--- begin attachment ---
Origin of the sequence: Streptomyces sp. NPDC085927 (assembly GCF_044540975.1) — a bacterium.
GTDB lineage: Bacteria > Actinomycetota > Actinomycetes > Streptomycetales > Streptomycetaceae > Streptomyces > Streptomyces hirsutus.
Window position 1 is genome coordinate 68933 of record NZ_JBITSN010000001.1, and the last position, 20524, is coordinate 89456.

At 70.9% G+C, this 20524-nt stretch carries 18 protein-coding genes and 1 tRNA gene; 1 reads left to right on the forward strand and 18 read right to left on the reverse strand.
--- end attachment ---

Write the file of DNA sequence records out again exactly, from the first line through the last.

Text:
Origin of the sequence: Streptomyces sp. NPDC085927 (assembly GCF_044540975.1) — a bacterium.
GTDB lineage: Bacteria > Actinomycetota > Actinomycetes > Streptomycetales > Streptomycetaceae > Streptomyces > Streptomyces hirsutus.
Window position 1 is genome coordinate 68933 of record NZ_JBITSN010000001.1, and the last position, 20524, is coordinate 89456.

At 70.9% G+C, this 20524-nt stretch carries 18 protein-coding genes and 1 tRNA gene; 1 reads left to right on the forward strand and 18 read right to left on the reverse strand.